Science in Politics and Society

by Nikolai V. Shokhirev

Application of Science and Common Sense to Political and Social Issues

"They that can give up essential liberty to obtain a little temporary safety deserve neither liberty nor safety".
Benjamin Franklin (1706 - 1790), Historical Review of Pennsylvania, 1759

Contents

Up (Popular science) | >> How to quantify subjective estimates?

Preface 

"The most common lie is that which one lies to himself; lying to others is relatively an exception".
Friedrich Nietzsche (1844-1900)

This is not about a political science (I even do not know what is this). This is an attempt to apply a scientific approach or just a common sense to political and social issues (where it makes sense). Here I am not promoting my viewpoints. Instead I try to give a tool for checking your own ideas (for those who want this). 

As almost in all fields of human activity, the problem with political and social issues is that people prefer to be fooled and live in the world of dreams and illusions. 

Below you can test yourself.

Objectiveness test

Was inhered to your country/nation anything from the following?

  1. Racism
  2. Genocide
  3. Aggression
  4. Expansionism
  5. Intolerance (religious or cultural)

Answers:

  1. All of the above
  2. Some of the above
  3. None of the above

Interpretation:

1 or 2 - You belong to a current or former big nation and you objectively evaluate the history of your country (nation).

3 -  Either you do not know the history of your nation (or do not want to know) or you belong to nation which is a victim of the above actions.

The historic fact is that all great powers gained their strength by consuming various resources from the other countries, nations and ethnic groups. This can sound unpleasant but this is not the fact itself, this its interpretation. Various persons can interpret the same facts quite differently. Scientific approach is based on facts, but facts are only a part of information.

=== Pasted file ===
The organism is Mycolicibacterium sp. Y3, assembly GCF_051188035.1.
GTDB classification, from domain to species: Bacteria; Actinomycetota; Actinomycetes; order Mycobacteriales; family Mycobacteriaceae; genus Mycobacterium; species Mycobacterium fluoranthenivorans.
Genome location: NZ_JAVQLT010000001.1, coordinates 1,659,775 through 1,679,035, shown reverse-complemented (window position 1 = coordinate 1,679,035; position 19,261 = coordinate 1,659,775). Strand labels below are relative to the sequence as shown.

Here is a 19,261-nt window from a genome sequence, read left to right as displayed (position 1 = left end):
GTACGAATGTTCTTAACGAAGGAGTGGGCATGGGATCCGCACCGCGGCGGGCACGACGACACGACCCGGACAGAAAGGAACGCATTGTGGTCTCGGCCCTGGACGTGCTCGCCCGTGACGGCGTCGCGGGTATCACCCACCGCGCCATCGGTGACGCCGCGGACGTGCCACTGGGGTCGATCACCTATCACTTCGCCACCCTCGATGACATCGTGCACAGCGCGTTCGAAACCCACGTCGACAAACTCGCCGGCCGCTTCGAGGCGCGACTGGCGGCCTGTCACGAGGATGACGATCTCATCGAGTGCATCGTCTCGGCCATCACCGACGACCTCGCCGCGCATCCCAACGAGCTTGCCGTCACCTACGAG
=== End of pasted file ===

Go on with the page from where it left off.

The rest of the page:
Scientific approach

You can find more extended definition of scientific approach here. However, at the most basic level, it reduces to the following two items:

  1. Obtaining facts (experiments, measurements)
  2. Interpretation of facts (theory)

Mixing, blending and combining of these items is a major source of confusion and delusion, as well as deception.

Our simplified approach reduces to these two steps:

  1. Divide any information (news, statement, slogan, etc.) into smallest possible logical pieces
  2. Each piece of information should be split into the above two atomic items: a fact and its interpretation.

A fact can be either true (real, correct) or false (incorrect, falsified), and its interpretation (theory) can be either true (correct) or false (incorrect, inadequate, incomplete, wrong). 

There are the following combinations of (Fact, Interpretation):

   Interpretation 
 Fact       False   True 
 False  1  2
 True  3  4

The resulting information can be characterized as follows 

 Fact \ Interpretation combination  Information 
 1.  Fact is false, Theory is wrong   False *)
 2.  Fact is falsified, Theory is correct   False
 3.   Fact is correct, Theory is wrong   False
 4.  Fact is correct, Theory is correct   True
 *) This is not a formal logic.

Now you can analyze any information using this simple tool (if you want to). Obviously even the use of this simple tool require some mental efforts. However, in our information age it is getting easier to get information.

Where to get information?

There are tons of "information" around. Unfortunately radio and TV news currently are the part of entertainment industry and the quality of such "news" is questionable. Scientists routinely use a cross-validation of the information from different sources. Fortunately all news agencies and newspapers deliver the information in various languages. For example, if you heard something about France in American news, check this in some French source or, better, in German one. Now all this is a click away.

Try this approach. Very soon you select several reference sources of information.

Next: How to quantify subjective estimates?


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ŠNikolai V. Shokhirev, 2004-2007